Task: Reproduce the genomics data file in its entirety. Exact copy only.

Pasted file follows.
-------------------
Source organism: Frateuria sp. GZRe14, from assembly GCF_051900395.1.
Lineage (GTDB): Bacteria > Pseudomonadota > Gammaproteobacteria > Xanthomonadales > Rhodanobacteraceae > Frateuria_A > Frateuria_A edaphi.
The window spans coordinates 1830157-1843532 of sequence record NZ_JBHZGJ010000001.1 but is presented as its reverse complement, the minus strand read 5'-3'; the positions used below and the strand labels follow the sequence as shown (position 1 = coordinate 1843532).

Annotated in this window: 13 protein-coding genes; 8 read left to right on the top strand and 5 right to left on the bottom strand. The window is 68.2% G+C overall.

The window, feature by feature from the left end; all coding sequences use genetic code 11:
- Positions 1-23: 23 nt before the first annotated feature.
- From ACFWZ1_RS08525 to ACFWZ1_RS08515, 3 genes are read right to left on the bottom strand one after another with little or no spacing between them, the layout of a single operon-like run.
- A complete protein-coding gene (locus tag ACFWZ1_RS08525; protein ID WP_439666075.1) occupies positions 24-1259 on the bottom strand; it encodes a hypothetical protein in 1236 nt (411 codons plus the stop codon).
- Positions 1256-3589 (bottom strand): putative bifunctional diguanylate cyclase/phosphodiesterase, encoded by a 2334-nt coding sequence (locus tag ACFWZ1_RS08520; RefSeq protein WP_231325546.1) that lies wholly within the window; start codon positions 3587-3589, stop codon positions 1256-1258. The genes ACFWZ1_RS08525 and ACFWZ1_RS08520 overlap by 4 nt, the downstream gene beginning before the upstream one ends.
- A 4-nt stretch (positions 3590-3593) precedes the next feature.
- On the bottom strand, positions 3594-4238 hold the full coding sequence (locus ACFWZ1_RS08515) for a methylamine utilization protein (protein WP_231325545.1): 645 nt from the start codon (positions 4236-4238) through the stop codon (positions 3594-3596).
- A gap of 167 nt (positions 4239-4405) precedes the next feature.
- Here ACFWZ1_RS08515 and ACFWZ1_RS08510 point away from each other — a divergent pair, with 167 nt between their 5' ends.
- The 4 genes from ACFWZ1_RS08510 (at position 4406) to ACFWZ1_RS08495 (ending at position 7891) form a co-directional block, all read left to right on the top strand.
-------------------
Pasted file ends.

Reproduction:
Source organism: Frateuria sp. GZRe14, from assembly GCF_051900395.1.
Lineage (GTDB): Bacteria > Pseudomonadota > Gammaproteobacteria > Xanthomonadales > Rhodanobacteraceae > Frateuria_A > Frateuria_A edaphi.
The window spans coordinates 1830157-1843532 of sequence record NZ_JBHZGJ010000001.1 but is presented as its reverse complement, the minus strand read 5'-3'; the positions used below and the strand labels follow the sequence as shown (position 1 = coordinate 1843532).

Annotated in this window: 13 protein-coding genes; 8 read left to right on the top strand and 5 right to left on the bottom strand. The window is 68.2% G+C overall.

The window, feature by feature from the left end; all coding sequences use genetic code 11:
- Positions 1-23: 23 nt before the first annotated feature.
- From ACFWZ1_RS08525 to ACFWZ1_RS08515, 3 genes are read right to left on the bottom strand one after another with little or no spacing between them, the layout of a single operon-like run.
- A complete protein-coding gene (locus tag ACFWZ1_RS08525; protein ID WP_439666075.1) occupies positions 24-1259 on the bottom strand; it encodes a hypothetical protein in 1236 nt (411 codons plus the stop codon).
- Positions 1256-3589 (bottom strand): putative bifunctional diguanylate cyclase/phosphodiesterase, encoded by a 2334-nt coding sequence (locus tag ACFWZ1_RS08520; RefSeq protein WP_231325546.1) that lies wholly within the window; start codon positions 3587-3589, stop codon positions 1256-1258. The genes ACFWZ1_RS08525 and ACFWZ1_RS08520 overlap by 4 nt, the downstream gene beginning before the upstream one ends.
- A 4-nt stretch (positions 3590-3593) precedes the next feature.
- On the bottom strand, positions 3594-4238 hold the full coding sequence (locus ACFWZ1_RS08515) for a methylamine utilization protein (protein WP_231325545.1): 645 nt from the start codon (positions 4236-4238) through the stop codon (positions 3594-3596).
- A gap of 167 nt (positions 4239-4405) precedes the next feature.
- Here ACFWZ1_RS08515 and ACFWZ1_RS08510 point away from each other — a divergent pair, with 167 nt between their 5' ends.
- The 4 genes from ACFWZ1_RS08510 (at position 4406) to ACFWZ1_RS08495 (ending at position 7891) form a co-directional block, all read left to right on the top strand.